The reviewer shows how to use the lavalier and the headset microphones. He says the headset is incredibly uncomfortable to wear and does not recommend it. He likes the price and thinks the handheld model sounds great. The main thing he likes is the flexibility of the system. The belt pack has an input jack that accepts many kinds of mics, instrument inputs, and more comfortable headsets made by other manufacturers.

Buying Options

11. Innopow WM-400

The Innopow WM-400 system has four fixed-frequency mics in the UHF range. The operational range is up to 240 feet.

Innopow WM-400
“Durable 4 handheld cordless mics with individual volume control for each channel. Sleek metal housing with internal antenna for optimum aesthetics and durable long life.” – innopow.com.cn

Features

Each microphone channel in this system has an individual volume control. On the receiver’s back are four XLR individual outputs (one for each mic) and a 1.4-inch (6.35 mm) mixed output. The model has a unidirectional neodymium dynamic cartridge for a nice sound with minimal feedback problems.

Killer feature: The battery life for the devices is up to 17 hours of continuous use.

Pros

  • Durable all-metal microphone body.
  • This has a low price for a four-mic system, selling for less than $180.
  • Has a 24-month limited warranty, but warranty repair requires shipping the product back to China.

Cons

  • The microphone channels operate on fixed frequencies.
  • There are only two antennas.
  • They have an on/off switch but do not have a mute feature. Turning a device off while the system is on makes a loud click.
Innopow WM-400
credits: innopow.com.cn

Best for: This system is best to use in places where no interference is expected to occur.

This video, produced by Aplomb, discusses the specifications of the system. The reviewer shows the fixed frequency of each device printed on a box label. You need to make sure the frequencies do not conflict with any other equipment you plan to use.

The reviewer says this system is good for karaoke, churches, and live performances. He does an unboxing. He likes the build of its metal body. Batteries are included. It uses two AA batteries per mic. Each one has a digital display.

Buying Options

8 Wireless Microphone Systems

Pyle gives a great range of 8 WMS for all your needs. Here are three of them.

12. Pyle PDWM8250

Pyle PDWM8250 comes with eight mics. The receiver is a rack mount style. It operates using Base RF and AF radio/audio frequencies.

Pyle PDWM 8250
“The Pyle 8-Channel WMS provide wide area coverage ranges with simple controls and hassle-free operation.” – pyleaudio.com

Features

Each channel in this system has an independent volume control knob on the receiver. The receiver has eight digital display windows to match the digital displays on each device. These displays show the operating channel number and the frequency being used by each channel. Take a look at the full Pyle Audio 8250 specs.

Killer feature: Easy to set up and use with eight microphones.

Pros

  • Has eight independently controllable channels with XLR outputs.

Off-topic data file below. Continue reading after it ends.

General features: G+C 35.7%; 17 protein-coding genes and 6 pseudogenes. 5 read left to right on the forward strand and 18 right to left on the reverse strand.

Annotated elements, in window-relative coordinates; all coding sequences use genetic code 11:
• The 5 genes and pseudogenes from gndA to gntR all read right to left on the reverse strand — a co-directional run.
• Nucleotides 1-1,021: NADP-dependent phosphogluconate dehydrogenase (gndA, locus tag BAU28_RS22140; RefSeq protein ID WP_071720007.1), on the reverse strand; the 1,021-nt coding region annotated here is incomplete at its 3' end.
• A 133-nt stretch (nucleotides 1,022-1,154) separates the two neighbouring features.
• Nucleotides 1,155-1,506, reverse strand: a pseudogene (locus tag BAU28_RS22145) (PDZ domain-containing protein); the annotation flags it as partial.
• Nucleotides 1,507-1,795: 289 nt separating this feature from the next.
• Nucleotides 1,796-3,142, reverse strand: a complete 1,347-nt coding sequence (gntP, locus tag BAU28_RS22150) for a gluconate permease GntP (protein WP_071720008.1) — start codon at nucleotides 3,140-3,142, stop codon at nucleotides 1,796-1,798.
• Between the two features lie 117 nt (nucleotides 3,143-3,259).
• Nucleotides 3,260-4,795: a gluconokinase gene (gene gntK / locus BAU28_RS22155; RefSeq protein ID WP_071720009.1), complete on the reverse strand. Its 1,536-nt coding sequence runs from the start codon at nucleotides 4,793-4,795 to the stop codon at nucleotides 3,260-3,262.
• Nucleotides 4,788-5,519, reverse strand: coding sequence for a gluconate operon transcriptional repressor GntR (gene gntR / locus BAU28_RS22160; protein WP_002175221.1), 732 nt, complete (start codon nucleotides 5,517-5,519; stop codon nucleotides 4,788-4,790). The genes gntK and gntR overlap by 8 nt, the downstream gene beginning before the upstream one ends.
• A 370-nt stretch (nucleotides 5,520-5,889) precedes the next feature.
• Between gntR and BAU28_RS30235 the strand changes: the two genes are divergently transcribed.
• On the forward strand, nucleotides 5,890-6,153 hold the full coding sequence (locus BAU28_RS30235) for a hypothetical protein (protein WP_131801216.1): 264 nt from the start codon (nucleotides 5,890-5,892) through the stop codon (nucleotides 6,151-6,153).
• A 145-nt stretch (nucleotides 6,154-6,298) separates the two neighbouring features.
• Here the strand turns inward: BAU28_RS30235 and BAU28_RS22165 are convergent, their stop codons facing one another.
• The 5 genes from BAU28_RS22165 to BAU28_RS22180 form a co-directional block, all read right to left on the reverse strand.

• Has two 1/4-inch outputs. One is a mix of channels – one to four and the other is a mix of channels – four to eight.
  • Operating range is up to 164 feet.
  • Automatic setup.
  • They have an on/off and a mute switch.
  • Limited one-year manufacturer’s warranty.

Cons

  • Pre-set UHF frequencies for each channel are not adjustable.
  • Subject to interference problems.
  • Horrible customer service.
Pyle PDWM 8250
credits: pyleaudio.com

Best for: This is a decent system with good value if you can use it in a place where no interference problems are expected.

This video is produced by The Awesome Guy 101. The reviewer only does the unboxing. He says this system was released in 2016.

You can see what comes in the box, but the reviewer does not test the system.

Buying Options

13. Pyle PDWM8300

Pyle PDWM8300 is an eight-channel system with eight desk-stand-type mics to use for conferences and panels of speakers.

Pyle PDWM 8300
“The Pyle PDWM8300 is a WMS featuring a rack mountable VHF base unit and includes eight cordless tabletop microphones. This system is the perfect for large conferences, public speaking engagements, religious events, and more.” – pyleaudio.com

Features

This is a system for those who want a budget-priced solution with eight devices. It sells for around $270 for the kit. Take a look at the full Pyle Audio 8300 specs.

Killer feature: It is low-priced for an eight-mic system.

Pros

  • There is an independent microphone volume control on the receiver for each channel.
  • Super easy to set up.
  • Rack mountable receiver.
  • Frequency response of 50 Hz to 16 KHz with a high signal-to-noise ratio for better performance.
  • Eight 9-volt batteries for the devices are included.

Cons

  • Uses VHF frequencies (174 MHz to 216 MHz) that are subject to interference from television broadcast signals.
  • Only one balanced XLR jack and one 1/4-inch mixed output.
  • Uses 9-volt batteries that discharge rapidly.
Pyle PDWM 8300
credits: pyleaudio.com

Best for: This system is designed for conferences with panels of speakers.

Buying Options

14. Pyle PDWM8400

Pyle PDWM8400 system comes with eight handheld mics. Each channel has an independent volume control knob on the receiver. The receiver has a mixed 1/4-inch output.

Pyle PDWM 8400
“The Pyle PDWM8400 is a WMS featuring a rack mountable VHF base unit and includes eight cordless microphones. This system is the perfect for large parties and performances, singing events, and professional engagements, and is also a great way to have fun with friends and family.” – pyleaudio.com